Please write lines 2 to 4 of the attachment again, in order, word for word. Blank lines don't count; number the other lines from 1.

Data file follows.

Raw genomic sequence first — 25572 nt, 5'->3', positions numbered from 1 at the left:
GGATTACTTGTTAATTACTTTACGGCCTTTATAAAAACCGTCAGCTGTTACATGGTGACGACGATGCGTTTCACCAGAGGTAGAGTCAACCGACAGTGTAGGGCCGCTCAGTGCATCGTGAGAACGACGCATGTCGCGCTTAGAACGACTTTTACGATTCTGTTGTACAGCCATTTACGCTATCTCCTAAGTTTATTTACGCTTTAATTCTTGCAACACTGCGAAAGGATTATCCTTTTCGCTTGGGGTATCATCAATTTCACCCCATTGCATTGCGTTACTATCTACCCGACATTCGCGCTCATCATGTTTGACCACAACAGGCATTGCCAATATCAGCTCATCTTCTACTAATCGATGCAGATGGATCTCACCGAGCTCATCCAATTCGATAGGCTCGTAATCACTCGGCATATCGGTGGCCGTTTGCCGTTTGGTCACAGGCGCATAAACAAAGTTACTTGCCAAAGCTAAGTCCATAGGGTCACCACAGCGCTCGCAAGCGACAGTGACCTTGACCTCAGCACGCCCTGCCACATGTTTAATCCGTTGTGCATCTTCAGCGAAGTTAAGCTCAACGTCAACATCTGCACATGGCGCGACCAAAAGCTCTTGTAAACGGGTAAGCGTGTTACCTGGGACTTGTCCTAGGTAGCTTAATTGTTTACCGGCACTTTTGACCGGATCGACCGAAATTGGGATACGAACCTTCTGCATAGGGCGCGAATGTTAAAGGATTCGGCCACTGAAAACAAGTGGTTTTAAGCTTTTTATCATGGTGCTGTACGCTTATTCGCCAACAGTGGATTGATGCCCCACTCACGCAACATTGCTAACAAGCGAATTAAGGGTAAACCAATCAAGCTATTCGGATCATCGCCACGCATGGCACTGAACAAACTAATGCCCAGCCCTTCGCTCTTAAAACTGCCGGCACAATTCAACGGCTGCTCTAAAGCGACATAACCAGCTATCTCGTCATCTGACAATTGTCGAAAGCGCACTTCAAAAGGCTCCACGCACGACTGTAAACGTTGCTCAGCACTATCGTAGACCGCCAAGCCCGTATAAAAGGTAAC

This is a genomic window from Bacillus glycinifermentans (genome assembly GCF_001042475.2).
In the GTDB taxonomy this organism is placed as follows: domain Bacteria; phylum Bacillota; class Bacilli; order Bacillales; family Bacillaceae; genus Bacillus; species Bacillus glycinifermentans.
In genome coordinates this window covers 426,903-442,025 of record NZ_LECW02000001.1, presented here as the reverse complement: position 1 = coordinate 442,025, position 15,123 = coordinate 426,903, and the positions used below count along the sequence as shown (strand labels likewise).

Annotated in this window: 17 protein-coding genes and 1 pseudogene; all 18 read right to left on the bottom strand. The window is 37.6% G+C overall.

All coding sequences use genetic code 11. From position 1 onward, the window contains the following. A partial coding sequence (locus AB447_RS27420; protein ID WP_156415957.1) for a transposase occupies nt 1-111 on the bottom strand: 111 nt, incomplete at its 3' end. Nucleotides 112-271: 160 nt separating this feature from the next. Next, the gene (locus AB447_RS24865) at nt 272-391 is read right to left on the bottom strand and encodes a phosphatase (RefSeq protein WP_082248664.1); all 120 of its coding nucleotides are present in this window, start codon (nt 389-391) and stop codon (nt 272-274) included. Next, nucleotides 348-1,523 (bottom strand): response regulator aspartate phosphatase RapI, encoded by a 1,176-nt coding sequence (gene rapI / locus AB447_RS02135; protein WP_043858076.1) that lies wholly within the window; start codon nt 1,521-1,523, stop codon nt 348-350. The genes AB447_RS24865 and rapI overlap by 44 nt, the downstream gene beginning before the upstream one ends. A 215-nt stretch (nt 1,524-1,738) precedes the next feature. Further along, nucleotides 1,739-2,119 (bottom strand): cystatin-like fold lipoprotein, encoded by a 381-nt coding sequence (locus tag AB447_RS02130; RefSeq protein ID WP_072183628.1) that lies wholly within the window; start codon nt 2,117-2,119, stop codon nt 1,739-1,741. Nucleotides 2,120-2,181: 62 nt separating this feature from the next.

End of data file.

GGATTACTTGTTAATTACTTTACGGCCTTTATAAAAACCGTCAGCTGTTACATGGTGACGACGATGCGTTTCACCAGAGGTAGAGTCAACCGACAGTGTAGGGCCGCTCAGTGCATCGTGAGAACGACGCATGTCGCGCTTAGAACGACTTTTACGATTCTGTTGTACAGCCATTTACGCTATCTCCTAAGTTTATTTACGCTTTAATTCTTGCAACACTGCGAAAGGATTATCCTTTTCGCTTGGGGTATCATCAATTTCACCCCATTGCATTGCGTTACTATCTACCCGACATTCGCGCTCATCATGTTTGACCACAACAGGCATTGCCAATATCAGCTCATCTTCTACTAATCGATGCAGATGGATCTCACCGAGCTCATCCAATTCGATAGGCTCGTAATCACTCGGCATATCGGTGGCCGTTTGCCGTTTGGTCACAGGCGCATAAACAAAGTTACTTGCCAAAGCTAAGTCCATAGGGTCACCACAGCGCTCGCAAGCGACAGTGACCTTGACCTCAGCACGCCCTGCCACATGTTTAATCCGTTGTGCATCTTCAGCGAAGTTAAGCTCAACGTCAACATCTGCACATGGCGCGACCAAAAGCTCTTGTAAACGGGTAAGCGTGTTACCTGGGACTTGTCCTAGGTAGCTTAATTGTTTACCGGCACTTTTGACCGGATCGACCGAAATTGGGATACGAACCTTCTGCATAGGGCGCGAATGTTAAAGGATTCGGCCACTGAAAACAAGTGGTTTTAAGCTTTTTATCATGGTGCTGTACGCTTATTCGCCAACAGTGGATTGATGCCCCACTCACGCAACATTGCTAACAAGCGAATTAAGGGTAAACCAATCAAGCTATTCGGATCATCGCCACGCATGGCACTGAACAAACTAATGCCCAGCCCTTCGCTCTTAAAACTGCCGGCACAATTCAACGGCTGCTCTAAAGCGACATAACCAGCTATCTCGTCATCTGACAATTGTCGAAAGCGCACTTCAAAAGGCTCCACGCACGACTGTAAACGTTGCTCAGCACTATCGTAGACCGCCAAGCCCGTATAAAAGGTAAC

This is a genomic window from Bacillus glycinifermentans (genome assembly GCF_001042475.2).
In the GTDB taxonomy this organism is placed as follows: domain Bacteria; phylum Bacillota; class Bacilli; order Bacillales; family Bacillaceae; genus Bacillus; species Bacillus glycinifermentans.